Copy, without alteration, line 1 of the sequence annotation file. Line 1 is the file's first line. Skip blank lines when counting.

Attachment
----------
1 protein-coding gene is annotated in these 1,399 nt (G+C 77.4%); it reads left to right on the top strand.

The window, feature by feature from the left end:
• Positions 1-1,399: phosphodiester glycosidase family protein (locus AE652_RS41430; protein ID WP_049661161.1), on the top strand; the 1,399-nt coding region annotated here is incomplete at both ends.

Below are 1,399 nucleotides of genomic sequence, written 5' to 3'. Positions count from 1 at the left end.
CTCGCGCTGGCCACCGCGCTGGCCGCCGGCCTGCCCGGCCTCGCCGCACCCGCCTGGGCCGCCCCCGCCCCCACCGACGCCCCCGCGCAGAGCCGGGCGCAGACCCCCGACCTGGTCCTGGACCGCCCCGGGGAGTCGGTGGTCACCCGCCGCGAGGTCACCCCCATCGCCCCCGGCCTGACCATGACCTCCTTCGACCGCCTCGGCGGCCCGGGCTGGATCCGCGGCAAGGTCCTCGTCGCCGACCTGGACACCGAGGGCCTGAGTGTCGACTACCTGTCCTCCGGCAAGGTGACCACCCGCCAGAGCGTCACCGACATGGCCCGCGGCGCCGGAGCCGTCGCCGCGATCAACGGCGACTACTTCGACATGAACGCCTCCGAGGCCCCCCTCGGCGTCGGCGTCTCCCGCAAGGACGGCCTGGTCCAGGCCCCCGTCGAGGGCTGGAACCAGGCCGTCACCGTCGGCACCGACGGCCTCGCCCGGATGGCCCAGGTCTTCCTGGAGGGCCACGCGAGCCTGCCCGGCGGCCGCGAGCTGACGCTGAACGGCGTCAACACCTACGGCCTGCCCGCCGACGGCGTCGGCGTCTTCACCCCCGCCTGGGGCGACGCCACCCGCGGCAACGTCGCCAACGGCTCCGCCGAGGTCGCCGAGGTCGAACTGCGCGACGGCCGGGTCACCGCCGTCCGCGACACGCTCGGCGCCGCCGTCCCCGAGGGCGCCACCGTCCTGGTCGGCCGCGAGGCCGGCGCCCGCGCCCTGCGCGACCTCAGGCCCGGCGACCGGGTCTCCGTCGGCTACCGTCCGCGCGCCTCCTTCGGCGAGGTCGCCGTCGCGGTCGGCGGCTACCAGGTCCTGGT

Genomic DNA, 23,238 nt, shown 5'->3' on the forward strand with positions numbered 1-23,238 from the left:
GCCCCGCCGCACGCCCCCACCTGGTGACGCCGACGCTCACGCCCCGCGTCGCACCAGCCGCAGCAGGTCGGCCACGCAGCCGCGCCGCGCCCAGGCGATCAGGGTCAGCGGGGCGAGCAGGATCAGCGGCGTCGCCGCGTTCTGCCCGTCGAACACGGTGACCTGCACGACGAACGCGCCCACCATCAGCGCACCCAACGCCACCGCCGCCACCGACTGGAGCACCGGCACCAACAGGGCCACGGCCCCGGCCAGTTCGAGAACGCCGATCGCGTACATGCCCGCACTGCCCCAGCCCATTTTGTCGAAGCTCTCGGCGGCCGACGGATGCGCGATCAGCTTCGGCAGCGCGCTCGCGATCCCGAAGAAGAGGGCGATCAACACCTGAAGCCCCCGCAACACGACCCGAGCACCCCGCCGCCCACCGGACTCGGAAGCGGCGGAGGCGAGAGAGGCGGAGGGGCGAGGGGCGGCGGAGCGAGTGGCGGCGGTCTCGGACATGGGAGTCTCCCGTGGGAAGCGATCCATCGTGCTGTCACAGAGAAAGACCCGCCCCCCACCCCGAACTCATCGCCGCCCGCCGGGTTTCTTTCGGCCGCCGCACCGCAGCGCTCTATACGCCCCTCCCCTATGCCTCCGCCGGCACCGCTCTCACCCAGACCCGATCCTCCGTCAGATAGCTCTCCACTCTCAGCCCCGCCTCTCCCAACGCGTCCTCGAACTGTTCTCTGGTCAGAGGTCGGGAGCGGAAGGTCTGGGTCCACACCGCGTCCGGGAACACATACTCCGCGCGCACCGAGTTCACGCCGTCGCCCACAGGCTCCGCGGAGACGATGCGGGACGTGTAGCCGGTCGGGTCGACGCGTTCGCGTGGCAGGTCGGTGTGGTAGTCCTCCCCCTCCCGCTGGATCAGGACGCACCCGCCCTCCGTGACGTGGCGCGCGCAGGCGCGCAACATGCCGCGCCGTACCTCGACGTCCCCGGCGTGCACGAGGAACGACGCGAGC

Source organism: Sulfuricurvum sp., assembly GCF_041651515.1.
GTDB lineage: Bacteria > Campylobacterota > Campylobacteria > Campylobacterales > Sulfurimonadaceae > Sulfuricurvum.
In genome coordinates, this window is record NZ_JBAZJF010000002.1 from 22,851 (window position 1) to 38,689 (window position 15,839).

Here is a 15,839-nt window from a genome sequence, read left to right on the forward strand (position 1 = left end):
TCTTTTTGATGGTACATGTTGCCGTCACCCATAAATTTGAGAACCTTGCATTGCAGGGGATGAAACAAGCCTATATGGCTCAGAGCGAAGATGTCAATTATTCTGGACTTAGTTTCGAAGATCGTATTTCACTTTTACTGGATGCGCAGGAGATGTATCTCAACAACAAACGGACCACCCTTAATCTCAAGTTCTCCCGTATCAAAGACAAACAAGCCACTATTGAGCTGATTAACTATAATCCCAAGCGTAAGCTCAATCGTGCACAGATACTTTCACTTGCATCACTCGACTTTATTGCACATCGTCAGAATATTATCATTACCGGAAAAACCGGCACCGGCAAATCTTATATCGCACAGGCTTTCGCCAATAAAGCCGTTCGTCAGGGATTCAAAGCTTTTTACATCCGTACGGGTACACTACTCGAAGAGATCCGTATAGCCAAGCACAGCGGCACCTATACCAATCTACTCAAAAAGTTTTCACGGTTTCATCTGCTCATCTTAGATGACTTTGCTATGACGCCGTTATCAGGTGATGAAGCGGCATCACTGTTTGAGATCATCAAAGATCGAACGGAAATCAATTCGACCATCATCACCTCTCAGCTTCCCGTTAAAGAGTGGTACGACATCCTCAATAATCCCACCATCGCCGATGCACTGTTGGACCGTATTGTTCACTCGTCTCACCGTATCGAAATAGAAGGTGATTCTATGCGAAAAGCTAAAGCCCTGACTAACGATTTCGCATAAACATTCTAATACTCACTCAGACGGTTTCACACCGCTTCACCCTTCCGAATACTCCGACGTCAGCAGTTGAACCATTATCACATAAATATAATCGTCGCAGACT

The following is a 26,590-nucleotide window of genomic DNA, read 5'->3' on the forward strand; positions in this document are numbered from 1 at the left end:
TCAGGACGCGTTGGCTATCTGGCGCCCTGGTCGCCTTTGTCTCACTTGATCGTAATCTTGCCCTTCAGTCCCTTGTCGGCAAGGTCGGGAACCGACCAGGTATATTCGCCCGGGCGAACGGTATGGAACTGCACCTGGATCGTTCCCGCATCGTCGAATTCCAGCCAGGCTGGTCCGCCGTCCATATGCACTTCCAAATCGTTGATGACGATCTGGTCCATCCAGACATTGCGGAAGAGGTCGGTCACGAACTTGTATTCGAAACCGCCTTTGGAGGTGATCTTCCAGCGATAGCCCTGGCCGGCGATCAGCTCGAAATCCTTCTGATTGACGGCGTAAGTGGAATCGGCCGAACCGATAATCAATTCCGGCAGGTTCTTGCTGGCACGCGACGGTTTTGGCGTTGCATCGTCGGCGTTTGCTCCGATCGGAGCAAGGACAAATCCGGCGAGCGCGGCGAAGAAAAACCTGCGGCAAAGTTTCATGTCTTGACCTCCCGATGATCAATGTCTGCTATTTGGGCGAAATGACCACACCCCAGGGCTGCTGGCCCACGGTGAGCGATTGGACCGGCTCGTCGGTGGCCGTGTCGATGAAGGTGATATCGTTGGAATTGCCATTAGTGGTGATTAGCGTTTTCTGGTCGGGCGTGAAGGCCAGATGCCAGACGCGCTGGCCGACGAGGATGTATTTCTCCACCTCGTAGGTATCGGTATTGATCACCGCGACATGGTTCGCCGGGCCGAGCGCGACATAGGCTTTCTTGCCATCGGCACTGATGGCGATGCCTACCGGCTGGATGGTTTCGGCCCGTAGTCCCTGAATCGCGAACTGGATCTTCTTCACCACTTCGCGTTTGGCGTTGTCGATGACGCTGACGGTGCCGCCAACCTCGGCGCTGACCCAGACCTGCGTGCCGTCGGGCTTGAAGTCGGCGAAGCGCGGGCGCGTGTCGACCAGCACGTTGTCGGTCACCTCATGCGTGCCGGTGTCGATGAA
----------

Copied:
1 protein-coding gene is annotated in these 1,399 nt (G+C 77.4%); it reads left to right on the top strand.